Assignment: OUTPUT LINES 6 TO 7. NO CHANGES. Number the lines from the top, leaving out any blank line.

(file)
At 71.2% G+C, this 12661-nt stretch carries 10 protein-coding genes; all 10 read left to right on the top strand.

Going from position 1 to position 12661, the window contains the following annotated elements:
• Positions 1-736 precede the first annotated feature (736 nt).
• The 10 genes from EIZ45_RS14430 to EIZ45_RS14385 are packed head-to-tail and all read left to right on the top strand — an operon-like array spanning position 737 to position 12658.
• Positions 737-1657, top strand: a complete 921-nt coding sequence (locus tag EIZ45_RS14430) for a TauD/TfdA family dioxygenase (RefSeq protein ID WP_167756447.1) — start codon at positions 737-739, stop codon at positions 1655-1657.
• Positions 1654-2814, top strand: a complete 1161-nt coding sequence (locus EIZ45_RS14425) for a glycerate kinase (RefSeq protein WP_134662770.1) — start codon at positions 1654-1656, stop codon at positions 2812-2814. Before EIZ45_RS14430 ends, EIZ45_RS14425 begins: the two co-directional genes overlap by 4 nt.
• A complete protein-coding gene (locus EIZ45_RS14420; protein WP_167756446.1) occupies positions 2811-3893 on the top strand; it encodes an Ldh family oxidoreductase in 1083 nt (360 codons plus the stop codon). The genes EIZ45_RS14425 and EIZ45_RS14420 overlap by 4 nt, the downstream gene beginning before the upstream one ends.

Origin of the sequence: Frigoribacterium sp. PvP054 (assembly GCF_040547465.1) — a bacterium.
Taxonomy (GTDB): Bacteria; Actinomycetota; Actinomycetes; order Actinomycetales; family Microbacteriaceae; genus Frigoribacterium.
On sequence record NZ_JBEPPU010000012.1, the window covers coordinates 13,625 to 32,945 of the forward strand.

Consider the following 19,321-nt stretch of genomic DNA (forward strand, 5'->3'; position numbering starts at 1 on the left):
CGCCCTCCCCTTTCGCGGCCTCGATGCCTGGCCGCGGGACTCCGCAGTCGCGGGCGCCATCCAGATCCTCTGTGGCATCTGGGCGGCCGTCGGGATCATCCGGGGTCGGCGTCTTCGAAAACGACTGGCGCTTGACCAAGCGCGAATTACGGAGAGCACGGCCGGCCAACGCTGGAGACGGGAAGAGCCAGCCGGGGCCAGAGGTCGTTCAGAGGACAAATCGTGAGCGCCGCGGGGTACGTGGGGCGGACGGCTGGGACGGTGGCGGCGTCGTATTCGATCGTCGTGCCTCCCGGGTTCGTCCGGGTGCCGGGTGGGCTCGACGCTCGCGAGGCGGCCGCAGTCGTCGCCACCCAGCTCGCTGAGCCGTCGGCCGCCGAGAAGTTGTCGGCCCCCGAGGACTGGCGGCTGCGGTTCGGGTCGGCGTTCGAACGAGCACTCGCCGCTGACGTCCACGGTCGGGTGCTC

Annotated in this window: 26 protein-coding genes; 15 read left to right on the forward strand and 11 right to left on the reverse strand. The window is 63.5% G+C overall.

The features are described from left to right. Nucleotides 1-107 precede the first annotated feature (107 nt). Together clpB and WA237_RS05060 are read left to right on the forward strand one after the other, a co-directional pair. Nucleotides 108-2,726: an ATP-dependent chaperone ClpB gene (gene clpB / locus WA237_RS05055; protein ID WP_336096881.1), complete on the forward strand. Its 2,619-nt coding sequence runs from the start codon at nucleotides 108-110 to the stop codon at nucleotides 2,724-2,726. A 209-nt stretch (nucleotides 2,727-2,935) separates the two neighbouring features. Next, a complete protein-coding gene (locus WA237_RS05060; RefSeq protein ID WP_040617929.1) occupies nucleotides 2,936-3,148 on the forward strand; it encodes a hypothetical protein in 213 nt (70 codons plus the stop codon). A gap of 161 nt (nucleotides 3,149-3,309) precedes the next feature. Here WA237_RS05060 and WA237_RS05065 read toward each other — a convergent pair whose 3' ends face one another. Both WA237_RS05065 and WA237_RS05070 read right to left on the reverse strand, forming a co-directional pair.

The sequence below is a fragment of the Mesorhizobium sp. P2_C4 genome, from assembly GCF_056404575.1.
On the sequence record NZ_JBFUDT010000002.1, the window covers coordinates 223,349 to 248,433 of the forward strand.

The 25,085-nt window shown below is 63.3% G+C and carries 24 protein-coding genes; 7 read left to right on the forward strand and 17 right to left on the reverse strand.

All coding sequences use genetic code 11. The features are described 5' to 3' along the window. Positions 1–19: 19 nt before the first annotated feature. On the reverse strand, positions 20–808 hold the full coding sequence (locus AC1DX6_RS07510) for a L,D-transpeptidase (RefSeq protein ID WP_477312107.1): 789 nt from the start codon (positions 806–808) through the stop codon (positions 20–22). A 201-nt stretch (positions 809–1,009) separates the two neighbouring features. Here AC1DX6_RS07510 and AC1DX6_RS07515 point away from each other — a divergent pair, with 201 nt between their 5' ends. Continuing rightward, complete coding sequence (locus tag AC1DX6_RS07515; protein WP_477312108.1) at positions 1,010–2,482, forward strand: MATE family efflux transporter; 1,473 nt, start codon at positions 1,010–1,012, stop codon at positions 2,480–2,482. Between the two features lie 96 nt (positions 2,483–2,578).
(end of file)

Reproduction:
• Positions 1654-2814, top strand: a complete 1161-nt coding sequence (locus EIZ45_RS14425) for a glycerate kinase (RefSeq protein WP_134662770.1) — start codon at positions 1654-1656, stop codon at positions 2812-2814. Before EIZ45_RS14430 ends, EIZ45_RS14425 begins: the two co-directional genes overlap by 4 nt.
• A complete protein-coding gene (locus EIZ45_RS14420; protein WP_167756446.1) occupies positions 2811-3893 on the top strand; it encodes an Ldh family oxidoreductase in 1083 nt (360 codons plus the stop codon). The genes EIZ45_RS14425 and EIZ45_RS14420 overlap by 4 nt, the downstream gene beginning before the upstream one ends.